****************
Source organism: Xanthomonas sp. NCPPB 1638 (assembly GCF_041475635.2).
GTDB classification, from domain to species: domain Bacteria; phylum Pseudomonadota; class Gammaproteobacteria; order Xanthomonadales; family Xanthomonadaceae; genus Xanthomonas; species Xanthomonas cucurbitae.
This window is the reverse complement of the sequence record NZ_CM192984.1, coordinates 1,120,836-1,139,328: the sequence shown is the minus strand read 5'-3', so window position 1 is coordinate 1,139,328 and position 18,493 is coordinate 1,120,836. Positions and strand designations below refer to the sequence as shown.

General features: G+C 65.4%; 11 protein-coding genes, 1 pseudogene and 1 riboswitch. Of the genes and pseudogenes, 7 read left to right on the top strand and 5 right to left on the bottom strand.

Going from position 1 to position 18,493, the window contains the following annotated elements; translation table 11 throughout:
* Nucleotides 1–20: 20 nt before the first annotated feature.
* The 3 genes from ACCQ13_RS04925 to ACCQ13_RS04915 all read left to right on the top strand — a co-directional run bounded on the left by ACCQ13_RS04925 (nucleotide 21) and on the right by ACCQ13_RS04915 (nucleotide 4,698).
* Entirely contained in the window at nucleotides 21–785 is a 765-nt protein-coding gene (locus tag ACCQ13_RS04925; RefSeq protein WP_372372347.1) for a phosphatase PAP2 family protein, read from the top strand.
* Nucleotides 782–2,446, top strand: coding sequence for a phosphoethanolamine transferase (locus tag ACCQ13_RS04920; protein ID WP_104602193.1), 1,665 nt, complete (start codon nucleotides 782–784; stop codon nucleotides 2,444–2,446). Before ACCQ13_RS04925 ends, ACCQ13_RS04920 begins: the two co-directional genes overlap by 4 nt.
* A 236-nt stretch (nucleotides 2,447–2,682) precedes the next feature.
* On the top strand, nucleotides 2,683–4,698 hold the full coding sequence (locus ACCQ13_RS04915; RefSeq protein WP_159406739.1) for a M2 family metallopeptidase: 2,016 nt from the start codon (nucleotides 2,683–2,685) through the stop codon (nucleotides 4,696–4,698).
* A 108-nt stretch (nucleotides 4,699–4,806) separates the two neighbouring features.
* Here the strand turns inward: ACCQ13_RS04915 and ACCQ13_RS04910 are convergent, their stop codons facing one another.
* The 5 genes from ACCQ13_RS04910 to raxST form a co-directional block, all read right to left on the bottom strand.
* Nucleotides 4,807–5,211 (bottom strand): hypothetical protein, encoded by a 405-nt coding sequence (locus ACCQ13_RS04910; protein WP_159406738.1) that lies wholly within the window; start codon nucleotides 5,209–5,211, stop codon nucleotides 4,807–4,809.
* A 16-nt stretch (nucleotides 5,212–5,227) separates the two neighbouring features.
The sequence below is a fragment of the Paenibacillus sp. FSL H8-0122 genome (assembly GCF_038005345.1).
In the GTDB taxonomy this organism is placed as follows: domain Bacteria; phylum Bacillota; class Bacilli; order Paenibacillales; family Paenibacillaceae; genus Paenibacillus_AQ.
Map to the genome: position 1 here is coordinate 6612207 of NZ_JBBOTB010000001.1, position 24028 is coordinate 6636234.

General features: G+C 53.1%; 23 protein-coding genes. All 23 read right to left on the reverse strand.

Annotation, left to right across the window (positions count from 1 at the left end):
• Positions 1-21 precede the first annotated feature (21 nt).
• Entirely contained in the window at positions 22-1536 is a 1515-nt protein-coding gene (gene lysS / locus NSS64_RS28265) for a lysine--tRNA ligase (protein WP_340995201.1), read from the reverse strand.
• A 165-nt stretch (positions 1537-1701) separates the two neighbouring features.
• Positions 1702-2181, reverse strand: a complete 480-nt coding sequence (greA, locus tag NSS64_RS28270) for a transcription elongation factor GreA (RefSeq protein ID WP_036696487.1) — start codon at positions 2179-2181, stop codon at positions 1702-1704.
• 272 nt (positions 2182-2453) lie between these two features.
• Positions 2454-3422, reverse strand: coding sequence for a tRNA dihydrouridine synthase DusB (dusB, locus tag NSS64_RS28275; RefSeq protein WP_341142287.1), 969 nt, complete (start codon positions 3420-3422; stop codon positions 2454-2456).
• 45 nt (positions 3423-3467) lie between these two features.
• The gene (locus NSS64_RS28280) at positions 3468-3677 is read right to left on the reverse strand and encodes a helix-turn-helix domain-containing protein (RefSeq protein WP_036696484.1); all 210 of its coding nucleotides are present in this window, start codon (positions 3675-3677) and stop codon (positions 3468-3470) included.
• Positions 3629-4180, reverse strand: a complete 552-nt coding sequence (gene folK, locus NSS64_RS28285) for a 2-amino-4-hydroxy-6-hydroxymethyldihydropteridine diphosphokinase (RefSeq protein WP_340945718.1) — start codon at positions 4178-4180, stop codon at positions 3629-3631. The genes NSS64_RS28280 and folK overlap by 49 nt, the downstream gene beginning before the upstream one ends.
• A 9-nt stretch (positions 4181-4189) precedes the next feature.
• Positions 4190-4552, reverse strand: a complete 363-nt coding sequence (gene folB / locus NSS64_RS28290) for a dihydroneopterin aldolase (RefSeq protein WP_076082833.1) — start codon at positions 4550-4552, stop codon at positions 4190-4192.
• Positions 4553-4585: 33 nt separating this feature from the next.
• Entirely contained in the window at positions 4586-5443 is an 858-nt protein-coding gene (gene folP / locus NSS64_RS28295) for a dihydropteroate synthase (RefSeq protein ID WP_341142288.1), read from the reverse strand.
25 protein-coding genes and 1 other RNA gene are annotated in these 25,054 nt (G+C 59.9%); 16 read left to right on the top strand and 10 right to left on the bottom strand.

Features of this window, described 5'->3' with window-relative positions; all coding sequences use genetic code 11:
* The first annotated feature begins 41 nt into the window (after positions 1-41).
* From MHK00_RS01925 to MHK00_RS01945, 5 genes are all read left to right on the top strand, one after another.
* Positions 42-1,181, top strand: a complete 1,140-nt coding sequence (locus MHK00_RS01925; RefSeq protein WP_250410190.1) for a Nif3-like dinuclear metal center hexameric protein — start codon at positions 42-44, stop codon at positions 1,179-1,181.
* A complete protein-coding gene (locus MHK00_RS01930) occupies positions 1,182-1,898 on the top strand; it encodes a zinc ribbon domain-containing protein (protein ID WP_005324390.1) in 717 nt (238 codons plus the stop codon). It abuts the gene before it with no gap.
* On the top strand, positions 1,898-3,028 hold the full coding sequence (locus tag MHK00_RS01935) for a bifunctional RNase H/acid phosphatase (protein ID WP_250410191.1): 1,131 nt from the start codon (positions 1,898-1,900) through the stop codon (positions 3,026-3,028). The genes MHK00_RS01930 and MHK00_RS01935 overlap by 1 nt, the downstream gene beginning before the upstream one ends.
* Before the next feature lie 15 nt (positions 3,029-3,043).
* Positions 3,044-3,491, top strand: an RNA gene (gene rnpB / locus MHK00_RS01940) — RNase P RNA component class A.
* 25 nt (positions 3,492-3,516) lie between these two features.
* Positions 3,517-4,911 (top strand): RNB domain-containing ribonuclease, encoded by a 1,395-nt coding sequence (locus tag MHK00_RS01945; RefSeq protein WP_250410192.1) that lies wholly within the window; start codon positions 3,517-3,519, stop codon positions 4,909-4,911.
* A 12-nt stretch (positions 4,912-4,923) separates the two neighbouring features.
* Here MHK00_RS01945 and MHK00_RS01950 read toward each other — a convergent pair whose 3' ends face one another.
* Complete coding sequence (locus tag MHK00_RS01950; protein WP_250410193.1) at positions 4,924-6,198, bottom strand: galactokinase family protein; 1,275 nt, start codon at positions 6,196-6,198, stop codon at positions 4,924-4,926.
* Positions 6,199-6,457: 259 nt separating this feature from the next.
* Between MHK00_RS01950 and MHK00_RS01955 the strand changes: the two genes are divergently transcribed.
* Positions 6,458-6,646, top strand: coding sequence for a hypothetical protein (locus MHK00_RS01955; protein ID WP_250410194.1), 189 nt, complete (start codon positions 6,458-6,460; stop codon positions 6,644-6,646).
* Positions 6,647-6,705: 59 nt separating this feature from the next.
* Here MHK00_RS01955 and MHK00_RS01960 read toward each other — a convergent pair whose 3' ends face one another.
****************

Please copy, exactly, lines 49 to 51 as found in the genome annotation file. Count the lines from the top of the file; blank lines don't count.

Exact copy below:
* Positions 6,199-6,457: 259 nt separating this feature from the next.
* Between MHK00_RS01950 and MHK00_RS01955 the strand changes: the two genes are divergently transcribed.
* Positions 6,458-6,646, top strand: coding sequence for a hypothetical protein (locus MHK00_RS01955; protein ID WP_250410194.1), 189 nt, complete (start codon positions 6,458-6,460; stop codon positions 6,644-6,646).